Big cable companies continue to just get bigger. In response to Comcast and Time Warner's merger earlier this year, AT&T and DirecTV are thinking of doing the same. Which got former FCC chairman Michael Powell thinking: Why are all these mergers happening?
"One of the things I think is a serious issue is that the economy has been strained," he said. "I think the model has to find a way to find more affordable, more accessible packages, given the strains of the economy."
A la carte, however, is not one of the ways to get around the strain.
"True a la carte...would actually cost consumers a lot more," he said. "If something like ESPN--which is sold to the cable system for a little over $5 a [subscription]--had to be sold a la carte, that product would be sold for $20 or $30."
One of the possible solutions, of course, might lie in the ubiquity of the internet. But Powell--now the CEO of the National Cable and Telecommunications Association--says the so-called internet "fast lane" the FCC had considered is not the answer.
"[Netflix] can't afford to have jittery or interrupted bits," he said. "You want to watch a two hour movie that is uninterrupted, so making sure the network can handle that level of quality is what the buyer wants."
Powell, however, still likes to consume his programming on the big screen, via video on demand. True Detective in particular.
German chancellor Angela Merkel will meet with President Obama on Friday to discuss possible economic sanctions against Russia. But Germany's business relationship with Russia complicates the situation.
"So far, Germany seems to have supported the latest EU sanctions, which are targeting far more political officials. But not, like the U.S. sanctions, targeting specific businesses," says Angela Stent, director of the Center for Eurasian, Russian and East European Studies at Georgetown University.
Germany depends on Russia for about a third of its energy needs. And Germany is also Russia's biggest trading partner in Europe.
"There are more than 6,000 German companies that are actually operating, producing in Russia," says Anders Aslund, a senior fellow at the Peterson Institute for International Economics. "The German business community is very strongly opposed to sanctions against Russia."
AT&T is reportedly discussing an acquisition of DirecTV, according to a story in today’s Wall Street Journal.
Comcast already has a $45 billion merger pending with Time Warner Cable -- it’s being scrutinized for anti-trust implications by the Federal Communications Commission. Comcast would end up with 30 million subscribers if the merger is approved. AT&T would reach approximately 26 million pay-TV subscribers with DirecTV, the biggest satellite TV provider, ahead of rival Dish Network. DirecTV could cost $40 billion to purchase, according to the Journal.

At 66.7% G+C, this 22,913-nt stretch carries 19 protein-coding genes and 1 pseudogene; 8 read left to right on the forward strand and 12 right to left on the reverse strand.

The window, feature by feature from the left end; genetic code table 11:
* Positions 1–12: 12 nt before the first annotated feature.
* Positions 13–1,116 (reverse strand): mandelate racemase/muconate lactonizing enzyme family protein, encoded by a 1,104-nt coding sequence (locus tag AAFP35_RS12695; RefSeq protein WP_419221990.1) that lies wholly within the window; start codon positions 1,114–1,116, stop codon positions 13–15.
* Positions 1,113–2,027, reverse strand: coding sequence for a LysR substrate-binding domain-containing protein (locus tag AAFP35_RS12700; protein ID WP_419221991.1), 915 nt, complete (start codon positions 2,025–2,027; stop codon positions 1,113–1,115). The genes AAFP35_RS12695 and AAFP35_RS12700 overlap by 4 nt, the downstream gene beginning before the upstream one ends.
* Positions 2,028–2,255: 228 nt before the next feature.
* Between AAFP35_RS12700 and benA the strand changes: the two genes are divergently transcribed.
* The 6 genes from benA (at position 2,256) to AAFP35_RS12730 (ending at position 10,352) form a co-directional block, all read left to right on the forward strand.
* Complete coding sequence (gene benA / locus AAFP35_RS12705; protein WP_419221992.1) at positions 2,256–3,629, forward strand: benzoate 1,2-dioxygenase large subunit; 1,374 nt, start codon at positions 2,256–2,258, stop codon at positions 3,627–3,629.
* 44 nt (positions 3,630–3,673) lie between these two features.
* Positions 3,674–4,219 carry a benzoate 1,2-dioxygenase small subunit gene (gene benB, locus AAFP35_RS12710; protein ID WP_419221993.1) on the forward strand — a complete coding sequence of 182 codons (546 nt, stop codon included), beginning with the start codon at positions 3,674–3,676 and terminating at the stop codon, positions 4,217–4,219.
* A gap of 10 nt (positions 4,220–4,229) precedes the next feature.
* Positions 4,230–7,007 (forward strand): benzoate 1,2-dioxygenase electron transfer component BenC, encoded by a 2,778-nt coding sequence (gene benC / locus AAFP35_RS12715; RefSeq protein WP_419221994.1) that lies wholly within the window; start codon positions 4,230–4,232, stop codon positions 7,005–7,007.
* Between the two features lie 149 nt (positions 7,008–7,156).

A merged Comcast-Time Warner Cable would become the nation’s biggest cable company (Comcast already has the largest number of subscribers), and would also be a dominant player in the broadband internet market. AT&T already has a mid-sized pay-TV business, as well as delivering video to its large mobile-phone subscriber base. If AT&T were to absorb DirecTV, it would have a bigger national footprint for delivering mobile television and video to smart-devices.
Regulators and lawmakers are scrutinizing the proposed Comcast-Time Warner deal. An AT&T-DirecTV deal, if it happened, would likely raise significant antitrust concerns as well.
On the plus side, AT&T could argue that a merger will enable the company to better compete with a new cable-broadband internet giant, Comcast-plus-Time-Warner. On the other hand, fewer pay-television providers nationwide would shrink the competitive playing field and leave consumers in many markets with few providers to choose among, says technology analyst Carl Howe, vice president at the Yankee Group.
“The FCC is faced with a very difficult choice,” says Howe. “They can try to prohibit such mergers, which leaves a lot of smaller companies that may not be terribly competitive in the market. Or, they can allow these mergers and end up with monopolies. Neither choice is necessarily great for consumers.”
Howe says we could end up with a big-three of internet-telephone-cable-TV companies in the end -- Comcast, AT&T, and Verizon -- just like there were once three over-the-air broadcast networks -- ABC, NBC and CBS -- that dominated media delivery to American households. The new media-telecom behemoths could bundle all their services together for one low -- or not so low -- price, says Howe.